On a three-week European tour in the fall of 2008, tenor sax-man Joe McPhee, drummer Warren Smith, bassist William Parker and trumpeter Roy Campbell traveled on the wings of Albert Ayler. Had it not been for producer Gérard Terronès’ persuasion, Tribute to Albert Ayler: Live at the Dynamo might have not been recorded. Clearly explained in the liner by each musician, this tour was built on the spirit, the dream and the magic of Ayler’s music, rather than its emulation. The inspiration of Ayler’s music alone became the glue that allowed the four band members, who had never worked together before, integrate their individual improvisatory languages into a sound that was meant to be.
The voice of Warren Smith starts the record speaking Aylerian poetry, whose basis is the all-encompassing theme that music is the healing force of the universe. The tenor whispers up through the words, and, successively, the chimes and tom are tapped lightly, the trumpet begins a poignant song and the bass weaves itself in, with slow pizzicato. Soon, the instruments are unified preachers of Ayler’s message.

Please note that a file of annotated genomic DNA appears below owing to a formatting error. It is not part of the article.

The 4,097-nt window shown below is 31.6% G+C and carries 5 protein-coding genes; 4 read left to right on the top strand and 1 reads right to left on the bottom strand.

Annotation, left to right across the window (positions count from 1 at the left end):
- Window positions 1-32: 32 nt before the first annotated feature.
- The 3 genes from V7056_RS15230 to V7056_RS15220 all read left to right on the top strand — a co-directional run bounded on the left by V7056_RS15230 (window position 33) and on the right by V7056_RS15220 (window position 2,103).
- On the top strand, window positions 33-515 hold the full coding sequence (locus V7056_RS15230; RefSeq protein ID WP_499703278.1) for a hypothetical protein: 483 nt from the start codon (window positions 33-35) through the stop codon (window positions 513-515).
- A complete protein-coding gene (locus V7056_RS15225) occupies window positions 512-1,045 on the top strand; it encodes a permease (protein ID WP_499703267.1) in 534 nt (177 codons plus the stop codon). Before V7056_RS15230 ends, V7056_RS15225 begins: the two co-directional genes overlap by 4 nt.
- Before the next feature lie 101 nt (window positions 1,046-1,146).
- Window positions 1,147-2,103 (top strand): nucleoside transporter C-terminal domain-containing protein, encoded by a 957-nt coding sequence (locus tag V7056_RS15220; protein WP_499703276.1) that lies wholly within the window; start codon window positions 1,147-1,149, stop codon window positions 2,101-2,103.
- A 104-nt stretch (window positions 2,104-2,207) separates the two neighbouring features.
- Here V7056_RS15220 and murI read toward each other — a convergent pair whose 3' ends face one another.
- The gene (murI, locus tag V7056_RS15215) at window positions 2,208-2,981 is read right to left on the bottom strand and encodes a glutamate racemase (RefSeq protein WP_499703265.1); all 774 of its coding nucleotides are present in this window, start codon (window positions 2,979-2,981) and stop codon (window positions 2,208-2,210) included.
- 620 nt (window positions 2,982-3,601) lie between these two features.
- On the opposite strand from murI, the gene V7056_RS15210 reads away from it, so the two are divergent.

The tenor and trumpet synchronize in an Aylerian chorus to open the double dedication to Cherry and Ayler and the closing “Universal Indians.” The quartet merges in a surge of trumpet and tenor runs yielding to brilliant stick work on the drums and percussion and relentless arco bowing in trumpeter Donald Ayler’s “Prophet John.” The tenor’s melodious lead in Miriam Makeba’s “Muntu” is altogether mournful, assiduously strident and replete with split tones; the trumpet inherits the tenor’s line, speaking in flurries and voice-like expressive phrases. Each of the musicians is so well-versed in listening to one another that it was not difficult for them to produce music that has true substance, to address, as well, the healing of racial divides.